Suzanne Davis, Geoff Emberling, and Janelle Batkin-Hall at El Kurru. Photo by Walter de Winter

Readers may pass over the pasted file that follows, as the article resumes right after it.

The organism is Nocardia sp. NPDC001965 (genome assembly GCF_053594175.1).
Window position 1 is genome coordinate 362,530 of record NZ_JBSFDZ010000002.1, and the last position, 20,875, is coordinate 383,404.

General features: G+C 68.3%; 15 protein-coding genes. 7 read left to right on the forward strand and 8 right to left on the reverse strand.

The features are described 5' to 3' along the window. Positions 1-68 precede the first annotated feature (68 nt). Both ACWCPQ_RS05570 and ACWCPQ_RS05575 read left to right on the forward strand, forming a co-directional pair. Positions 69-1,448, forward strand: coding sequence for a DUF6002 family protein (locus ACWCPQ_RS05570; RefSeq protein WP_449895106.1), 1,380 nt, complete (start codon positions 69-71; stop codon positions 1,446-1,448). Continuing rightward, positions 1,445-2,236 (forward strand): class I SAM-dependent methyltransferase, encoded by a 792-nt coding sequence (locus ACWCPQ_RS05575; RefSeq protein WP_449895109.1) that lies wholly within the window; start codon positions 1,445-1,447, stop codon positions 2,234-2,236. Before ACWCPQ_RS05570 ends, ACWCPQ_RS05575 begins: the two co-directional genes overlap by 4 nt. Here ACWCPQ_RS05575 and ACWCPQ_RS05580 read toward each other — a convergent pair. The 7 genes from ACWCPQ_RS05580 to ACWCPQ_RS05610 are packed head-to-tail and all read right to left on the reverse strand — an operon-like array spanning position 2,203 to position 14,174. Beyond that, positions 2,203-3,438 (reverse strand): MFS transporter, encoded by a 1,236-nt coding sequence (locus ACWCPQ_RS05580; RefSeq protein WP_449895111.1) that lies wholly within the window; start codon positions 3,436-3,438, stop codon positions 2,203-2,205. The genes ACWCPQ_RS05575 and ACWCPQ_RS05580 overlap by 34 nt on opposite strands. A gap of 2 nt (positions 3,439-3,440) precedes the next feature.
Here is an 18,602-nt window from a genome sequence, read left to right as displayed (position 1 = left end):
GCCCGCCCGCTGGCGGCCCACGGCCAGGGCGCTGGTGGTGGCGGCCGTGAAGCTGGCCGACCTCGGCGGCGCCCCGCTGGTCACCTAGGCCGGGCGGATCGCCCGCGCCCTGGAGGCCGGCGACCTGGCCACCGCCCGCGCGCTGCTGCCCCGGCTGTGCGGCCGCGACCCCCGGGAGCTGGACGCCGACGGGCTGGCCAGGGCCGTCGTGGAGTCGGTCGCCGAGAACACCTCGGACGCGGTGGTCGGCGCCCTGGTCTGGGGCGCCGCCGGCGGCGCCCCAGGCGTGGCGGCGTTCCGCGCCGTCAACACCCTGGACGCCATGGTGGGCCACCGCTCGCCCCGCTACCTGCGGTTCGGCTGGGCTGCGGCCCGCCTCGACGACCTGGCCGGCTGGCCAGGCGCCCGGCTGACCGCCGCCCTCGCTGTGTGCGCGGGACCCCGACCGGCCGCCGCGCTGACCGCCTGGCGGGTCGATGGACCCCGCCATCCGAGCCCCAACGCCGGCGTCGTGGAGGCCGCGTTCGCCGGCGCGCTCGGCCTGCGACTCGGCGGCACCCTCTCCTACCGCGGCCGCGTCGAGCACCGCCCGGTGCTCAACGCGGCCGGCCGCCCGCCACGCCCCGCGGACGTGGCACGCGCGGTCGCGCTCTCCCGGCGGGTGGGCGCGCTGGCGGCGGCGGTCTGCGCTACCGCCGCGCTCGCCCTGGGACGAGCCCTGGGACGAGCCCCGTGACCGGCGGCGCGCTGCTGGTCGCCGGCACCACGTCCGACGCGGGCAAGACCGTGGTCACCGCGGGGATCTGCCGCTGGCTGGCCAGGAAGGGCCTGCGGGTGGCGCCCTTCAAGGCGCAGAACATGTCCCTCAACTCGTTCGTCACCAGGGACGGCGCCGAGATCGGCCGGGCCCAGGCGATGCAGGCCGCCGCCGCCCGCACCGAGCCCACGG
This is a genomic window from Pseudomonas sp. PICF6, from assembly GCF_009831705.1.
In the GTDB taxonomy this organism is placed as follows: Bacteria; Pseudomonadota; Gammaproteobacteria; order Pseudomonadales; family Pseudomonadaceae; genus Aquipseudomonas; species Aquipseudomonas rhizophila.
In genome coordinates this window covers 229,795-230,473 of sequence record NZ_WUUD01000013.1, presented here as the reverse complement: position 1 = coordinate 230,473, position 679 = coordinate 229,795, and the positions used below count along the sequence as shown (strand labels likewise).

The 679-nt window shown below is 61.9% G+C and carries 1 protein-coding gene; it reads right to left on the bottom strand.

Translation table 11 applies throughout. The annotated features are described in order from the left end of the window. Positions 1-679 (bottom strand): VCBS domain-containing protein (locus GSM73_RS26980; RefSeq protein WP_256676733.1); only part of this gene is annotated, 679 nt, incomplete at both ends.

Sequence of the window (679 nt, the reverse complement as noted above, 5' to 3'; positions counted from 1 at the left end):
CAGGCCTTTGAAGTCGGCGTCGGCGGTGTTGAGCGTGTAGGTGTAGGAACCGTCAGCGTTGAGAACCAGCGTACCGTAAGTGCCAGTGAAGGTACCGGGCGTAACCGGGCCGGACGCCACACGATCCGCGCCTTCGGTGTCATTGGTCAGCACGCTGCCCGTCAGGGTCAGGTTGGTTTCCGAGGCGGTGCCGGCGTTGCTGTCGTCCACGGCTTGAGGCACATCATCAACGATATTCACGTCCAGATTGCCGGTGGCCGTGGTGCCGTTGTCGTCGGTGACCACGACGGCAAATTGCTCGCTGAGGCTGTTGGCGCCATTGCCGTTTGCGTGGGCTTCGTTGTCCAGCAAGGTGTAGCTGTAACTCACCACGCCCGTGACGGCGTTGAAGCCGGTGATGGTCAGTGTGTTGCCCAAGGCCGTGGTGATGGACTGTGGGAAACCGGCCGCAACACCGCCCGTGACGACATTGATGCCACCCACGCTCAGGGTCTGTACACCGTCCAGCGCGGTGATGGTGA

Kelsey Museum conservators Suzanne Davis and Caroline Roberts recently published an article about their work to preserve ancient Meroitic graffiti in a rock-cut temple at the site of El Kurru in Sudan. The temple and its graffiti provide important material evidence for the African empire of Kush, but El Kurru’s sandstone monuments suffer from granular disintegration and other serious condition problems. Suzanne and Carrie’s article, “A Comprehensive Approach to Conservation of Ancient Graffiti at El Kurru, Sudan,” published in the Journal of the American Institute for Conservation, describes a variety of conservation projects centered on the graffiti: a comprehensive condition survey, chemical analysis of the stone, consolidant testing, and digital documentation with reflectance transformation imaging. The article also emphasizes key principles for guiding conservation at archaeological sites: practicality, flexibility, sustainability, and placing a high value on the contributions and wishes of stakeholders.